Developing a Drug-Free Workplace
In a drug-free workplace, the employer has taken steps and initiated policies to ensure that employees, vendors, and customers are not:
- taking or using alcohol or drugs,
- selling drugs, or
- affected by the after-effects of indulging in alcohol or drugs outside of the workplace during non-work time.
Additionally, the goal of a drug-free workplace program, as they have traditionally been developed, is to encourage an employee with a substance abuse problem to seek treatment, recover, and return to work.
Sobriety programs were initiated as early as 1914 by the Ford Motor Company and have taken many shapes and forms over the years. The concept of a drug-free workplace began when Ronald Reagan signed into law Executive Order 12564 that banned the use of drugs both on and off duty for federal employees. It resulted in the Drug-free Workplace Act of 1988.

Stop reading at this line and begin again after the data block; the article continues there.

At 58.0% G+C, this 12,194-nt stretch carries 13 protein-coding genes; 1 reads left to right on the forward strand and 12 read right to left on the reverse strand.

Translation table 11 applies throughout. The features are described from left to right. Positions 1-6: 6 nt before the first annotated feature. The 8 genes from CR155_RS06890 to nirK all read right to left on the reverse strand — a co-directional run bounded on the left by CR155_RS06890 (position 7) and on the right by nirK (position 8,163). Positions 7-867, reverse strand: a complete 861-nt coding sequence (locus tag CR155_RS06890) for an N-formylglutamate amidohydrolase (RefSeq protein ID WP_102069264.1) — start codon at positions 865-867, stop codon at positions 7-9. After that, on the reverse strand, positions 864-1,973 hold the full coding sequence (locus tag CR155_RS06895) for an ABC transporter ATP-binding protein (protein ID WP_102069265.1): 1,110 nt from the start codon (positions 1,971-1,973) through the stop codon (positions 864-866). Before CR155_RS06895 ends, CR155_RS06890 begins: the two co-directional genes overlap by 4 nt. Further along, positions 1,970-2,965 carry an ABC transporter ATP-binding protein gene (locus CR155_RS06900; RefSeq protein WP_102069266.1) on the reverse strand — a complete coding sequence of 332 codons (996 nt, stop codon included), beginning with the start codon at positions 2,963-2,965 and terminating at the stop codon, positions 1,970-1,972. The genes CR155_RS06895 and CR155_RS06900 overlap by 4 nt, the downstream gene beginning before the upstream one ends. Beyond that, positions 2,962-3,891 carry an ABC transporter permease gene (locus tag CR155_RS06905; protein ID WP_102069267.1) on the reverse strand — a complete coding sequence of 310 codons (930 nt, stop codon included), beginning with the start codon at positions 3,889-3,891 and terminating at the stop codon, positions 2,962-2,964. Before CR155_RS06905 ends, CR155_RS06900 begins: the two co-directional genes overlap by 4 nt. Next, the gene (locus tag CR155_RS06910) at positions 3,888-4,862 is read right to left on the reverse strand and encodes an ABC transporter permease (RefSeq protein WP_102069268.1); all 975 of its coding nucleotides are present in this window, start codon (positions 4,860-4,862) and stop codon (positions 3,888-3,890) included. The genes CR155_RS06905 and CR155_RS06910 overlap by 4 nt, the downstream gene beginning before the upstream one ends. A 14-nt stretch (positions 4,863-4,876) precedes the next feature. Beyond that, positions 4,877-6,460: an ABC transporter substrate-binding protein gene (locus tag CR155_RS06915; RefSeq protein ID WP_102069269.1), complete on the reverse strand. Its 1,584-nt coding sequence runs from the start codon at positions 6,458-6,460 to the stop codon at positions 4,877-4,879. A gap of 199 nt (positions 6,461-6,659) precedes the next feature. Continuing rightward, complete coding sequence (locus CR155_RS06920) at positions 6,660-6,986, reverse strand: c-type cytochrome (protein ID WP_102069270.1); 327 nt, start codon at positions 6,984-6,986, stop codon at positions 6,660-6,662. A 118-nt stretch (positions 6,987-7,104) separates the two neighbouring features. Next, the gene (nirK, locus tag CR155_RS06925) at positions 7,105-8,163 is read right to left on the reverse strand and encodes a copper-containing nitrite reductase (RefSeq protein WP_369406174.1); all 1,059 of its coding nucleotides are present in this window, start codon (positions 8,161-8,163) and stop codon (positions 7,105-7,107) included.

According to the U.S. Department of Health and Human Services Drug-Free Workplace Programs, "Today, the concept of a 'Drug-Free Workplace' has become the norm with large and medium-size employers. Efforts are continually made by Federal, State, and civic and community organizations to bring the Drug-Free Workplace experience to a greater percentage of smaller employers."
Interested in the impact of alcohol and drug use in your workplace? These statistics about alcohol and drug use should catch your attention.
As you consider whether a drug-free workplace program is appropriate and needed in your workplace, these are the reasons for having a drug-free workplace program.
I have also included the main reason why employees object to a drug-free workplace program. Finally, I have listed the components of a successful drug-free workplace program.
Why Establish a Drug-free Workplace Program?
You will want to consider setting up a drug-free workplace program for these reasons.
- You value the health and safety of all of your employees. You are concerned that any employee who may be working under the influence of alcohol or drugs could injure himself or another employee.